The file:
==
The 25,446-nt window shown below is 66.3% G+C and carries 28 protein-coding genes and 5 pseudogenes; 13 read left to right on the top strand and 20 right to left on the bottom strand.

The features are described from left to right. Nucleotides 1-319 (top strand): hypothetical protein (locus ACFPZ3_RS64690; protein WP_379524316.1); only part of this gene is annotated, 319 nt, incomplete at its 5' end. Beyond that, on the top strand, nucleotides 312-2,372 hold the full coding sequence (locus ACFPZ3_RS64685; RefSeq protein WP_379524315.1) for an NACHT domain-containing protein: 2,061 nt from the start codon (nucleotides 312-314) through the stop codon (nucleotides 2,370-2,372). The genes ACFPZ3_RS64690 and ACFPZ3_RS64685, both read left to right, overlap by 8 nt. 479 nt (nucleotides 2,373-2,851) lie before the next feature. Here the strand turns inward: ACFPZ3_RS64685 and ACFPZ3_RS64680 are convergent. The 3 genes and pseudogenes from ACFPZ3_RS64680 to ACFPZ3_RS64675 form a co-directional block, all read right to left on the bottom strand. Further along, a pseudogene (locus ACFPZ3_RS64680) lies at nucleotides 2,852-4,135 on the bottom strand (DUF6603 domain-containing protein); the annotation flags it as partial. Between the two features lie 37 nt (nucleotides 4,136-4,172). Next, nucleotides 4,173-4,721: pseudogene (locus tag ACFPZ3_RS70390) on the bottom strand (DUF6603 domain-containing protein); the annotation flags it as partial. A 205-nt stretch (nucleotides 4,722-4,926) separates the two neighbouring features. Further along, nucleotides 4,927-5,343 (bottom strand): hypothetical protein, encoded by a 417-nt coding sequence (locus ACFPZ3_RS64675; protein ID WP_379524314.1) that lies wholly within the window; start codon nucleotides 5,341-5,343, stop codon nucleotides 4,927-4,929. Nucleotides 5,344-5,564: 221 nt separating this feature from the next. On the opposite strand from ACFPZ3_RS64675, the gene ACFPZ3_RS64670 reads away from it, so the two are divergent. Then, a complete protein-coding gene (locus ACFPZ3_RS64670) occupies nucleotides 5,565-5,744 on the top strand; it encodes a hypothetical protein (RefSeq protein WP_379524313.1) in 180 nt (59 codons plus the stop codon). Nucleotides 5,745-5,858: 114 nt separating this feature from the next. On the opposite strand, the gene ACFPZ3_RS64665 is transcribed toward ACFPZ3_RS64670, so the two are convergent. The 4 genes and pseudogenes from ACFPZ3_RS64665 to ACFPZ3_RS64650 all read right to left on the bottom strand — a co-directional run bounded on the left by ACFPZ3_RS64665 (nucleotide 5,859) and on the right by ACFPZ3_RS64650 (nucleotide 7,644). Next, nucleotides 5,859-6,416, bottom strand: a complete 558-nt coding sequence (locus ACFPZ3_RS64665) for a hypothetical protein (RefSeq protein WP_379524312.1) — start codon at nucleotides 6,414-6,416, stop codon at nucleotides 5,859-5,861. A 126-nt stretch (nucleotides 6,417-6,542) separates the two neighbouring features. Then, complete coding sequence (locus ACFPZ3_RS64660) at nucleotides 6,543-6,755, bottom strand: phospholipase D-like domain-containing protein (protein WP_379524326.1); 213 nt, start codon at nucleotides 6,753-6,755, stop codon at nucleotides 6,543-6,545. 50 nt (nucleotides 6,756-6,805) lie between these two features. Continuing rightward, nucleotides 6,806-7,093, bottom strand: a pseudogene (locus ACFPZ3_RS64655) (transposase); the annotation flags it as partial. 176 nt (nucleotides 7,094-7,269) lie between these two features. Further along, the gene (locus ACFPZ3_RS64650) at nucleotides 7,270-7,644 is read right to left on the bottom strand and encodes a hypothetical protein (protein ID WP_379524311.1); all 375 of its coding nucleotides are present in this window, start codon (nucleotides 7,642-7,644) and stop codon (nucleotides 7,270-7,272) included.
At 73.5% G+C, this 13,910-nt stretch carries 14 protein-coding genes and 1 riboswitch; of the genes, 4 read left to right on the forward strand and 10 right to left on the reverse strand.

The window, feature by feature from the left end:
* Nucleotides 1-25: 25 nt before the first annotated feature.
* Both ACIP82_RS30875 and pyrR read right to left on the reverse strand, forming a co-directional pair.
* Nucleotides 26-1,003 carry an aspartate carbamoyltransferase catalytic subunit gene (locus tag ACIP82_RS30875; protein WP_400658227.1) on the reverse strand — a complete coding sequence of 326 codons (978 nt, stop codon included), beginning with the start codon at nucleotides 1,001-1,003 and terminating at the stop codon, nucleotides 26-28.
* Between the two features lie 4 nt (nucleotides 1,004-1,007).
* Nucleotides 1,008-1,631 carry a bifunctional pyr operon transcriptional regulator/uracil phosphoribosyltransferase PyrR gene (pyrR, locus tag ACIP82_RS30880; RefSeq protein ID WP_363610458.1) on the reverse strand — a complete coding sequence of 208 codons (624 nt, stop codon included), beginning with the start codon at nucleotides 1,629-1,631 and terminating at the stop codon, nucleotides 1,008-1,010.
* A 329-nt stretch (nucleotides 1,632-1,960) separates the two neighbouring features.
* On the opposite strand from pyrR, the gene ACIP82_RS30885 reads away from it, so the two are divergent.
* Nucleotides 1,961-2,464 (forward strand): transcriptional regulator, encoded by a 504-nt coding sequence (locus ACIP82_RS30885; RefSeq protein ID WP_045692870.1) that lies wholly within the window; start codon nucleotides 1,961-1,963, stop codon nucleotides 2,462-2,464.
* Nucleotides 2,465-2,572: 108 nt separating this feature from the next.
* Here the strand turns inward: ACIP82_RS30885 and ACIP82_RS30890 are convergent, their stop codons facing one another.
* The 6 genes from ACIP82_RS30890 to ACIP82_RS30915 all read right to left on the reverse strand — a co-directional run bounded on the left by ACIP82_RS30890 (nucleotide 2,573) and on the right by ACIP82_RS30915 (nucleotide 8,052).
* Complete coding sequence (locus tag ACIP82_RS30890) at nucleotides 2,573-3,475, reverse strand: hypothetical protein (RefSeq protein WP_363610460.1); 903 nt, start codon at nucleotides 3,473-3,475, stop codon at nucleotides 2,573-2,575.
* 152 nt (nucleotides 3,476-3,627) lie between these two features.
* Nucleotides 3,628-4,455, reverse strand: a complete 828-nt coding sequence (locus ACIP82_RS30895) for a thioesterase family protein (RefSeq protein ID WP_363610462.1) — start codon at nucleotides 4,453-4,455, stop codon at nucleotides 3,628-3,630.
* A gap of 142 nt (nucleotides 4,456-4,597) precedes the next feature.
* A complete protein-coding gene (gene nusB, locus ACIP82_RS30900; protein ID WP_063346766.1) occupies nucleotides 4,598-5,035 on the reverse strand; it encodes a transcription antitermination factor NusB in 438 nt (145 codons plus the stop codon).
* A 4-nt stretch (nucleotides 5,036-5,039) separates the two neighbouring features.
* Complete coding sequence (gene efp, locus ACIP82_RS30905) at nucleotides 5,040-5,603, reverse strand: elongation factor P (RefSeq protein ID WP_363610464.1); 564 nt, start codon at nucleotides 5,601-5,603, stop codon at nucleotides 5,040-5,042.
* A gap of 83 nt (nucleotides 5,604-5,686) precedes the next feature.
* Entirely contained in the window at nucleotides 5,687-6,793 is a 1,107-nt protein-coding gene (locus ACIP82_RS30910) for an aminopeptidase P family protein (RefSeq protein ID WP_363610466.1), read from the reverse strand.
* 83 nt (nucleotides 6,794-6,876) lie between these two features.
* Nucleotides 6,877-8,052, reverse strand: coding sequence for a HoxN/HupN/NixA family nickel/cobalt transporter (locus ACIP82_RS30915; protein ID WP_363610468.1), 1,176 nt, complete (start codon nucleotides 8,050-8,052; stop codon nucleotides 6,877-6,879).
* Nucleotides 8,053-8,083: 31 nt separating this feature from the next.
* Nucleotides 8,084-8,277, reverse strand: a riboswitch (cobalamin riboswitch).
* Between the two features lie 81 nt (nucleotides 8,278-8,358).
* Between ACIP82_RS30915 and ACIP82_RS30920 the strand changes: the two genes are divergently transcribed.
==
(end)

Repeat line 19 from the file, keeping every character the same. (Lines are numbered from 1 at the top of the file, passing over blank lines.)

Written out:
* A gap of 142 nt (nucleotides 4,456-4,597) precedes the next feature.